By Eric Kelsey
LOS ANGELES (Reuters) – Esther Williams, whose experiences as a young swimming champion led to a career of Hollywood “aqua-musicals” designed just for her, died on Thursday in Beverly Hills, California, at the age of 91, her spokesman said.
Williams, one of the biggest box-office stars of the 1940s and 1950s, died peacefully in her sleep and had been in declining health due to old age, spokesman Harlan Boll said.
Williams became known as “Hollywood’s Mermaid” and “The Queen of the Surf.” At her peak, the woman with the wide smile and bright eyes was second in earnings only to Betty Grable and often in the top 10 box-office draws.
Williams’ aqua-musicals were escapist comedies in lush color, with lavish song and watery dance numbers and lots of footage of synchronized swimming. They were so popular that some credited her with a jump in the popularity of home swimming pools.
A typical finale featured Williams diving into a pool or lagoon and surfacing to a crescendo of music with waterdrops glistening on her smiling face and sleek body.
She dismissed her talent, saying “I can’t act, I can’t sing, I can’t dance. My pictures are put together out of scraps they find in the producer’s wastebasket.”
But after watching the films decades later, she softened that self-deprecating assessment, saying: “I look at that girl and I like her. I can see why she became popular with audiences. There was an unassuming quality about her. She was certainly wholesome.”
Williams was born in the Los Angeles suburb of Inglewood on August 8, 1921. As a young swimmer, she set what were then world records in the 100-meter freestyle and 880-yard relay. She also worked as a model.
With future “Tarzan” star Johnny Weissmuller, Williams began appearing in Billy Rose’s Aquacade live water shows, where she attracted the attention of MGM movie executives. She married pre-med student Leonard Kovner and turned down movie offers for a year.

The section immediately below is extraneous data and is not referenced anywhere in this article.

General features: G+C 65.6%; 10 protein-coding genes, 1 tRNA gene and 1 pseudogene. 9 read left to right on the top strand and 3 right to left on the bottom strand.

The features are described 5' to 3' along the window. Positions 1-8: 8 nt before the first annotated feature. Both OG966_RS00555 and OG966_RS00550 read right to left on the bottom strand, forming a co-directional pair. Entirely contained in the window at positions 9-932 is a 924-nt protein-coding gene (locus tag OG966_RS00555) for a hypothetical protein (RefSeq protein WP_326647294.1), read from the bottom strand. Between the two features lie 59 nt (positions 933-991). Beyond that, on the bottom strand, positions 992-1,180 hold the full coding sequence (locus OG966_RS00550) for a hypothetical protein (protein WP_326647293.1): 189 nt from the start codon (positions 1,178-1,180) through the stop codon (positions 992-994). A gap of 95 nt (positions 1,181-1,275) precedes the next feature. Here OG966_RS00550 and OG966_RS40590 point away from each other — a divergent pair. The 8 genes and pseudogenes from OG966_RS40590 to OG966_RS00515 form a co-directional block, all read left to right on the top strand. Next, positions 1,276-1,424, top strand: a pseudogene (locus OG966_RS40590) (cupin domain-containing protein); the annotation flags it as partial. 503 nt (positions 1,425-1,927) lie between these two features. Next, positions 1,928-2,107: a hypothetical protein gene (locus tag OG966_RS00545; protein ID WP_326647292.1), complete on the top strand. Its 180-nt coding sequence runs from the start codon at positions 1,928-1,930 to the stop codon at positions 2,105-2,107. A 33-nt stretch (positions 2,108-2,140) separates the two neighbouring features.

WARTIME PINUP TO ‘BATHING BEAUTY’
Williams eventually signed with MGM but begged out of her first planned job, a straight acting role opposite Clark Gable, claiming she was unprepared.
Williams hit the water in her first film, “Andy Hardy’s Double Life” (1942) but stayed out of it for “A Guy Named Joe” (1943), the first of five movies she made opposite Van Johnson.
It was the pool – and wartime pinup pictures of her in bathing suits – that made her popular. She returned to the water for “Bathing Beauty” (1944) and “Ziegfeld Follies (1946), both of which featured Williams in water ballets. In “Thrill of a Romance” (1945), the basic plot of most of her movies was established as she played a swimming instructor who falls in love.
Her out-of-the-water roles were generally less successful. “Wet, she is a star,” comic Fanny Brice once said. “Dry, she ain’t.”
As the public’s fascination with water sports slipped and Williams moved into more dramatic roles, her popularity fell.
In 1945, a year after divorcing her first husband, she married Benjamin Cage, a former radio announcer who was influential in establishing an Esther Williams line of bathing suits, swimming pools, restaurants and other commercial ventures. She had three children with Cage before they divorced.
In 1961 she co-starred with Fernando Lamas in the circus movie “The Big Show” and they were married in 1969. She wrote in her autobiography, “The Million Dollar Mermaid,” that Lamas was so controlling that he refused to let her children come to their house.
Lamas died in 1982 and Williams married actor Edward Bell in 1994.
In her later career, Williams did a few 1960s television specials and hosted swimming events for ABC-TV’s coverage of the 1984 Olympic Games.
(Reporting by Eric Kelsey; Editing by Cynthia Johnston, Andrew Hay and Sofina Mirza-Reid)